Historically, the West Loop has been a market district, and an active storage and shipping industry still operates in the neighborhood. Among the forklifts and fish markets, though, some of Chicago’s trendiest galleries and chicest restaurants have opened shop in recent years, capitalizing on the West Loop’s industrial lofts and its easy access to the Loop.
“It’s now called the SoHo of the Midwest, because it’s a meatpacking district with restaurants and galleries,” says Martha Goldstein, executive director of the West Loop Community Organization.
The neighborhood wasn’t always such a hotbed of cultural activity though. Most of the residential development in the West Loop has taken place within the past 15 years. Before that, the nightlife scene was markedly different.
“It was a skid row. There were no people living there,” Goldstein says.
Goldstein points to the restaurants that opened in the Randolph Street market district in the early 1990s as the harbingers of change. Vivo, an Italian restaurant that has served the likes of Michael Jordan and Oprah Winfrey, was considered a pioneer when it opened at the corner of Randolph and Green streets in 1991. Two years later, restaurateur Jerry Kleiner opened his popular French restaurant, Marché, across the street. Within a few years, the street developed into one of the city’s most vibrant dining scenes.
It wasn’t long before developers realized the West Loop’s potential as a residential neighborhood, and many of the large brick storage and manufacturing buildings were converted to residential lofts. Due to their popularity, though, there aren’t very many genuine loft conversions remaining in the neighborhood, but a few do still exist.
W Developments currently has two loft conversions under construction in the West Loop: The Odyssey Lofts, a 60-unit conversion at 775 W Jackson Blvd, and 123 North Sangamon, a 46-unit loft conversion in the former Soodik Printing Company building.
If Randolph Street is the West Loop’s hottest dining strip, then Madison Street is its most active residential district.
“Madison as a whole is going to be a tremendous site for young professionals working in the Loop because it’s so accessible,” says Michael Battista, the vice president of sales at Jameson Realty Group. “The whole Madison strip is very active today, and in five years it’s going to be huge in terms of retail.”
One of the more distinctive condo developments to be added to the Madison Street corridor is Mod, a 92-unit mid-rise condo development under construction at 1222-1224 W Madison St. With its strong vertical lines and large windows, the design has an almost sculptural quality to it.
The West Loop will also get a couple of “green” additions in the near future: A new park that will be built on the 900 block of West Adams Street, and Emerald, a high-rise condo building currently under construction at 123 S Green St that bills itself as an environmentally conscious development. When it is completed, Emerald will comprise 212 condos in twin 12-story towers.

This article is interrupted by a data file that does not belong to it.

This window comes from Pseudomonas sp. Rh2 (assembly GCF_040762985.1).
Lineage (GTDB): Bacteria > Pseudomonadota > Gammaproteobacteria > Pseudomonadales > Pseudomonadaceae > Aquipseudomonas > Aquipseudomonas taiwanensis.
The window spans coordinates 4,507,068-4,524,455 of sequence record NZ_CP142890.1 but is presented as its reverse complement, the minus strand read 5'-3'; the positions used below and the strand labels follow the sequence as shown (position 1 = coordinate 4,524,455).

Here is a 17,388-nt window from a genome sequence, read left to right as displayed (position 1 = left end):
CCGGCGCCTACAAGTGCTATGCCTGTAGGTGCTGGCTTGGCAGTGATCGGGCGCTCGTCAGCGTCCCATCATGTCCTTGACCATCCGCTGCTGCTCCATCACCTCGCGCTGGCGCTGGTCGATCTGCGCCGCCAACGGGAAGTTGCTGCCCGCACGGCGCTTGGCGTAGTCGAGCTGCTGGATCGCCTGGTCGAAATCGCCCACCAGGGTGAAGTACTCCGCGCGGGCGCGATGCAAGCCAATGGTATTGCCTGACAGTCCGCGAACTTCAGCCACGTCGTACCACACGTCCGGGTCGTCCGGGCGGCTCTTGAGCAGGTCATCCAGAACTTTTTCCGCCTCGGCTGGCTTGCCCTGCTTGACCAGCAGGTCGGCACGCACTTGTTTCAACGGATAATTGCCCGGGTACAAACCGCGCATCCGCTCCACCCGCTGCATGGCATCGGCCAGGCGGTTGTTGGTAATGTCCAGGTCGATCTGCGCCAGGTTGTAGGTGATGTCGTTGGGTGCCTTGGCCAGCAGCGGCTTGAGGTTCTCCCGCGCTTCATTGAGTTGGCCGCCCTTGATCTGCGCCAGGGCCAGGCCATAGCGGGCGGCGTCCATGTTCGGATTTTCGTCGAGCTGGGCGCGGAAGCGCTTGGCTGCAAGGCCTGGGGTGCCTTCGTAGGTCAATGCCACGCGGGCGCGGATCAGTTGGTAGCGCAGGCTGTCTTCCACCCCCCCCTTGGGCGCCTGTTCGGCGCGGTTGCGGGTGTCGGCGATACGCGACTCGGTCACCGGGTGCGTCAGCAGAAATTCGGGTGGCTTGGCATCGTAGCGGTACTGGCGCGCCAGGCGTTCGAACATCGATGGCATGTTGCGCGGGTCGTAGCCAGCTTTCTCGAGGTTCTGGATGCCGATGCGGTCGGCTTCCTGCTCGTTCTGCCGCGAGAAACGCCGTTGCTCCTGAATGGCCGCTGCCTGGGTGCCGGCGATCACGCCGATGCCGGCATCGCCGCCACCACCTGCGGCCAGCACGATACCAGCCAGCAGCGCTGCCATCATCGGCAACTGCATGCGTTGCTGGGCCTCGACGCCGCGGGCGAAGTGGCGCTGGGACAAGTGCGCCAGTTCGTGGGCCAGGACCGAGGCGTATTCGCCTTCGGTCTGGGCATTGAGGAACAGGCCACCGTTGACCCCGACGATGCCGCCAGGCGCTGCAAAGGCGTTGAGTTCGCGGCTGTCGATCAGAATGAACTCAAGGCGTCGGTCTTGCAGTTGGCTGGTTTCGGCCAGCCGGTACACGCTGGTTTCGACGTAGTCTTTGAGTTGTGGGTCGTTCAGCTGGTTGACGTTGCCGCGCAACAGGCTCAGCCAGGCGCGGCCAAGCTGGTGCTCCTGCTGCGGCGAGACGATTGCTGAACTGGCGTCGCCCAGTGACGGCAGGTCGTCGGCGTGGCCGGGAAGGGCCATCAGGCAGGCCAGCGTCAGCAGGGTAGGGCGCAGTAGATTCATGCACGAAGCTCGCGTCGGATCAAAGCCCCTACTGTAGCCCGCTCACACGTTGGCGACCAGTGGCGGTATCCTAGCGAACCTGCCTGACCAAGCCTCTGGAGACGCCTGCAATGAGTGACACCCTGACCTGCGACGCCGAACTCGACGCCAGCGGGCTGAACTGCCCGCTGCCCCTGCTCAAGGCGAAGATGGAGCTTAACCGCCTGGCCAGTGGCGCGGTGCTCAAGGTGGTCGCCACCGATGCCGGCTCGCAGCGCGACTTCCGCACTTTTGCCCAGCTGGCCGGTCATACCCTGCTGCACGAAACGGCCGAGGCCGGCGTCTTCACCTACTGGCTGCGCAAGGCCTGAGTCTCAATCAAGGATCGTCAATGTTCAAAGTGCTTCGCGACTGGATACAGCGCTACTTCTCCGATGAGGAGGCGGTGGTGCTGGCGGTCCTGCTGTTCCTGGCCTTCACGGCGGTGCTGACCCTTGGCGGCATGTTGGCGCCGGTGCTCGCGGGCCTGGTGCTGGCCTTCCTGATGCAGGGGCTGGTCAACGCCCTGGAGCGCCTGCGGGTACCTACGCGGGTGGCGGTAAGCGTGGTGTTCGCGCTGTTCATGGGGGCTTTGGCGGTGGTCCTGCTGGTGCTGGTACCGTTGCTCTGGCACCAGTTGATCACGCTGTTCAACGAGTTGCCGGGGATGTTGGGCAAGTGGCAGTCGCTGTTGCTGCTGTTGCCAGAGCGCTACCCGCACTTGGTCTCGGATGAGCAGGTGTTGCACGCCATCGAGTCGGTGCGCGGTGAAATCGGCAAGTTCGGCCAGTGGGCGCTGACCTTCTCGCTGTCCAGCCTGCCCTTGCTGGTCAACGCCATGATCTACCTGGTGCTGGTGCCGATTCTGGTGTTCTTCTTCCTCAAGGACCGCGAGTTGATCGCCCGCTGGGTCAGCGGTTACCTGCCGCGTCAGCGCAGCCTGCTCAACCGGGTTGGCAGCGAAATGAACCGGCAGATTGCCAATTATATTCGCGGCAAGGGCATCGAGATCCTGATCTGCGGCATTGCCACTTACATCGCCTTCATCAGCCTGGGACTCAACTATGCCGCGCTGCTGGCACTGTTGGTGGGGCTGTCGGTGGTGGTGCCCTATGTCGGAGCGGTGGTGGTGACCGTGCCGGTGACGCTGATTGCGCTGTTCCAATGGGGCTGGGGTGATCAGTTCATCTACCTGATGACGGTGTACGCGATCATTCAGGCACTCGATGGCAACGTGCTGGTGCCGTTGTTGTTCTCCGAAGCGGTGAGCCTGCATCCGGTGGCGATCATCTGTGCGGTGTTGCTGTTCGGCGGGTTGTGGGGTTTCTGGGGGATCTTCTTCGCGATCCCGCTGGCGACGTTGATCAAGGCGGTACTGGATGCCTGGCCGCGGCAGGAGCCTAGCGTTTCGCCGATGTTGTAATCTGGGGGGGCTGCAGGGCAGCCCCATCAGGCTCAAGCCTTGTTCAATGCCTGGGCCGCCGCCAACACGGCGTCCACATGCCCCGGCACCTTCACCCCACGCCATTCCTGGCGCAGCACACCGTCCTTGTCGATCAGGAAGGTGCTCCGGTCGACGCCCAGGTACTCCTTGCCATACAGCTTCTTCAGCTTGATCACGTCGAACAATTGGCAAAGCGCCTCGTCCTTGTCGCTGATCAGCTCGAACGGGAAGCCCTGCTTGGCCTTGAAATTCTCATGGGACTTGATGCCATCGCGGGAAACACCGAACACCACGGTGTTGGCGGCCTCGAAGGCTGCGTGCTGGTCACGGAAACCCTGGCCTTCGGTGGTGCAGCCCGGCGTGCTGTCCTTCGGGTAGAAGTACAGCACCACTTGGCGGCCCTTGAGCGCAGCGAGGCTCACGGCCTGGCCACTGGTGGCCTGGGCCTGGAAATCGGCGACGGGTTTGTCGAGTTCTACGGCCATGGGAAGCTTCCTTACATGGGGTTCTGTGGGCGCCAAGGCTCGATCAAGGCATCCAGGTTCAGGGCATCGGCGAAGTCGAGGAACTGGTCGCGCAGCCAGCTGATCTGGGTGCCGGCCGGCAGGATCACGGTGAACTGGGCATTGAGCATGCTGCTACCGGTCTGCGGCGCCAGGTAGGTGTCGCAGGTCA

Plans for the park on Adams Street have been in the works for about seven years, says Martha Goldstein, who expects it to open in 2010.
The next wave of West Loop development will bring a handful of mid- and high-rise multi-unit buildings bearing one-word names: Mod, Emerald and Pure. Others sound more like math equations than condo developments: The Brixton Group’s C/A 23 and Mesirow Financial’s R+D659.
If R+D659 sounds mathematical, Dominic Adducci of Mesirow Financial doesn’t seem to mind, because he emphasizes the value of the development. Under the special financing offered at R+D659, qualified buyers will be able to secure mortgages 1.5 percent below market rate at the time of commitment, he says.
The West Loop is known for its restaurants and independent art galleries, but shopping and entertainment figure less prominently. That is likely to change with the coming of West Loop Promenade, a large mixed-use development with retail space and condos planned for the former Fannie May candy site on the 1100 block of West Jackson Boulevard.
“Retail, for the most part doesn’t exist in the West Loop,” says Gary Pachucki of IBT Group. “Randolph Street is all restaurants, and there are a lot of galleries in the neighborhood. I’m a big fan of galleries myself, but there’s just no concentration of retail.”
IBT Group has submitted plans to the city for 285,000 square feet of retail and an eight-screen Sundance cinema. The entire project calls for two 21-story residential buildings with more than 300 homes that will probably include both condos and rental apartments.
“It’s a central location because it’s a large area and it’s well-located,” Pachucki explains. “The retail is going to be located along the Eisenhower Expressway, so it has high visibility and accessibility to traffic.”